This paper investigates how the ownership and the procedure for the selection of firms operating in the local public transport sector affect their productivity. In order to compare different institutional regimes, we carry out a comparative analysis of 72 companies operating in large European cities. This allows us to consider firms selected either through competitive tendering or negotiated procedures. The analysis of the data on 77 European firms over the period 1997-2006 indicates that firms operate under constant returns to scale. Retrieving the residuals we obtain a measure of total factor productivity, which we regress on firm and city characteristics. We find that when firms are totally or partially in public hands their productivity is lower. Moreover, firms selected through competitive tendering display higher total factor productivity.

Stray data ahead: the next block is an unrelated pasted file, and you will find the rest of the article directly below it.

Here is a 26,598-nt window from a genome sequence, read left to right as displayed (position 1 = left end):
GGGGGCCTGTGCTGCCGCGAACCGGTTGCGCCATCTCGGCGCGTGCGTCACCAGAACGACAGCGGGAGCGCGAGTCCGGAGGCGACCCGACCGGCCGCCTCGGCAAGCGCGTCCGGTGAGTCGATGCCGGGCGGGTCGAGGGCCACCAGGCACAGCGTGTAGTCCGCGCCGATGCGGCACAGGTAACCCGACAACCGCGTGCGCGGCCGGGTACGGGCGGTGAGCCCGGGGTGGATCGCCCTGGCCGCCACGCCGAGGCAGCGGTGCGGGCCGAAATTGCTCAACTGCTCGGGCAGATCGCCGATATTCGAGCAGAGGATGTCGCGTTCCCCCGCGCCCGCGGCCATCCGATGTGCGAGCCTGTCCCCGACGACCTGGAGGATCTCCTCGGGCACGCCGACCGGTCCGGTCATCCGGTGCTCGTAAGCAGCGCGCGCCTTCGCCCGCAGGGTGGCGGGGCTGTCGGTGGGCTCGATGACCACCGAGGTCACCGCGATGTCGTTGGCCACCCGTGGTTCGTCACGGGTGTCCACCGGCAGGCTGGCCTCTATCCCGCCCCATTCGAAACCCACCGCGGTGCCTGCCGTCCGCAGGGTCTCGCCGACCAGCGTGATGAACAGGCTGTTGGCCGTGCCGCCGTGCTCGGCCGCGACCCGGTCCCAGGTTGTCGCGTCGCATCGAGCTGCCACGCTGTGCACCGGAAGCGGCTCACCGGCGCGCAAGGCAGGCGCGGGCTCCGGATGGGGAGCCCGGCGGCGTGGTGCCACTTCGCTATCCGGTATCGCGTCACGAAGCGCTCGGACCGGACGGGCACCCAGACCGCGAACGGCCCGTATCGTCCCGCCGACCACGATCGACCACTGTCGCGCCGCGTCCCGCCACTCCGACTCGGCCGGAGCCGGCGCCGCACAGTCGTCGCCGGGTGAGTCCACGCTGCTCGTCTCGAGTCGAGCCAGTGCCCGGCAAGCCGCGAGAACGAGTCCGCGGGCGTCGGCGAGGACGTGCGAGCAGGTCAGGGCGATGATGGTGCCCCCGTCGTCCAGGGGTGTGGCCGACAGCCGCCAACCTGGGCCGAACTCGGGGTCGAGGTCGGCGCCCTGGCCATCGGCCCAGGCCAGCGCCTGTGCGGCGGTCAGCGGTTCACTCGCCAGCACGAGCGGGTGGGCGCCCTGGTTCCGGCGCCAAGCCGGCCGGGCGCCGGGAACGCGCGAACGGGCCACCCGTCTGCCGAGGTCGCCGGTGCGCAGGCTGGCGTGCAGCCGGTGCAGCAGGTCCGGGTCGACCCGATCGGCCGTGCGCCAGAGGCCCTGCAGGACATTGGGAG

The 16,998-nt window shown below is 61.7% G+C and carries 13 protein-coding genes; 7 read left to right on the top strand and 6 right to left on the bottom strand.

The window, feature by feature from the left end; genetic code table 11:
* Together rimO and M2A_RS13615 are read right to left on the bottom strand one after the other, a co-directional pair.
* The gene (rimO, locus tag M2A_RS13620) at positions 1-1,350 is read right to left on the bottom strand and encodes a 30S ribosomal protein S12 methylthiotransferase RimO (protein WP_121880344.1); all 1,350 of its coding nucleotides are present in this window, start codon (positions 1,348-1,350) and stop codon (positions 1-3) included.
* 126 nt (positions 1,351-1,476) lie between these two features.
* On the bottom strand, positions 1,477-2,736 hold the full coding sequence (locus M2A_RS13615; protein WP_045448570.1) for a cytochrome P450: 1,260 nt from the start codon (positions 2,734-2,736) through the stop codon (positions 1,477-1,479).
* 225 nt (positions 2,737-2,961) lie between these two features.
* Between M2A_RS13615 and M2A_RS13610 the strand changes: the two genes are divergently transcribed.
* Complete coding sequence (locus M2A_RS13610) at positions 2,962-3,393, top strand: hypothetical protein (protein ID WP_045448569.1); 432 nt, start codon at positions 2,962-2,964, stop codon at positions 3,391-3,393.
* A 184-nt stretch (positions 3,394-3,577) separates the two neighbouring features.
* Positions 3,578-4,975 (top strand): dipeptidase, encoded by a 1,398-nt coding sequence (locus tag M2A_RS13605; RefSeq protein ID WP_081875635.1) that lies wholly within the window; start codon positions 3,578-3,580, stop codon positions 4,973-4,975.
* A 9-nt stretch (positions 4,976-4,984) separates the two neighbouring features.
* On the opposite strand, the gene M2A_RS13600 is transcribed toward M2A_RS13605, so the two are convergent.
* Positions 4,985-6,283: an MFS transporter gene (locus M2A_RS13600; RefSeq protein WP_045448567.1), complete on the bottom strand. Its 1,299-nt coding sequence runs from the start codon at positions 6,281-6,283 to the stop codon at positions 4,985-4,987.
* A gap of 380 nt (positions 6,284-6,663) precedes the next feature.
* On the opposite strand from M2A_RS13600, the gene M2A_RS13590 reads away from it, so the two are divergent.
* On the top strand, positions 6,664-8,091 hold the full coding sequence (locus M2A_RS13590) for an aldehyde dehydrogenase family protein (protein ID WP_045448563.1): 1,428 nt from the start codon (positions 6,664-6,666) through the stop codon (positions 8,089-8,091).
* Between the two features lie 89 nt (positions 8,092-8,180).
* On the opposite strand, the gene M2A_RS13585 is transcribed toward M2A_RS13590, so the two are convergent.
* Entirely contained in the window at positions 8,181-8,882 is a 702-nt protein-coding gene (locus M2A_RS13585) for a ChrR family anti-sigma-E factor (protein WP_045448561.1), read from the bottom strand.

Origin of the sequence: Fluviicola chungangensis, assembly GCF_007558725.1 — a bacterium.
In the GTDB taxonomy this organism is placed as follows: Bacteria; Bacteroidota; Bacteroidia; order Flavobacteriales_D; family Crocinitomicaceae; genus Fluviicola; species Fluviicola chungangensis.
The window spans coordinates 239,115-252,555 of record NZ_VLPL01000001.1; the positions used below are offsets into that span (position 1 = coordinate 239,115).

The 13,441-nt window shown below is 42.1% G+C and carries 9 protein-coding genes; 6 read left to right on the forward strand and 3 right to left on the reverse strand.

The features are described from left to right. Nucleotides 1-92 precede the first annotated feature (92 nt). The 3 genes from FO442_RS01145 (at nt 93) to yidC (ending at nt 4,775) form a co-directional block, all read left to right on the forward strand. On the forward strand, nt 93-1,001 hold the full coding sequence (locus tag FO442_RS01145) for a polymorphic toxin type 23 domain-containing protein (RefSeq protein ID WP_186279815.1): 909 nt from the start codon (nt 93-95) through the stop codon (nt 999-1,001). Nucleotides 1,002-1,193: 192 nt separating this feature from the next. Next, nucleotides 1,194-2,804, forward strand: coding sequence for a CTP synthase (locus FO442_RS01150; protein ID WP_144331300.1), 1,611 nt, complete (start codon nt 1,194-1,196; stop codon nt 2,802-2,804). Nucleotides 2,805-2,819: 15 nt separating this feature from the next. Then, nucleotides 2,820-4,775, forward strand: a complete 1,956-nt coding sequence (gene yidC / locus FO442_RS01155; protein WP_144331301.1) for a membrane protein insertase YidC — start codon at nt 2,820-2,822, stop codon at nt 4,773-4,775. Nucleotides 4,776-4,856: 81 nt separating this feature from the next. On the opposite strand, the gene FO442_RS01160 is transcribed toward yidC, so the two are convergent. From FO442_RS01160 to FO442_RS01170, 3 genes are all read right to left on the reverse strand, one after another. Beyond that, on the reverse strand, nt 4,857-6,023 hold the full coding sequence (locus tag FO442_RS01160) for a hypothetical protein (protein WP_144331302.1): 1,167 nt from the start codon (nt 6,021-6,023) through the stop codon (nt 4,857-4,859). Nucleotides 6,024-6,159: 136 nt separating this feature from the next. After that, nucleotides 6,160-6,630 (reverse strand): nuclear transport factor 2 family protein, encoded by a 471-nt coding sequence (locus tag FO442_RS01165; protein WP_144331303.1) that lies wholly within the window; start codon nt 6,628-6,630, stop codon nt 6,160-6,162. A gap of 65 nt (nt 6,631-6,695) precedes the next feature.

Suggested citation: Andrea Boitani, Marcella Nicolini, Carlo Scarpa, Do competition and ownership matter? Evidence from local public transport in Europe, Applied Economics, Volume 45, Issue 11, 2013, DOI: 10.1080/00036846.2011.617702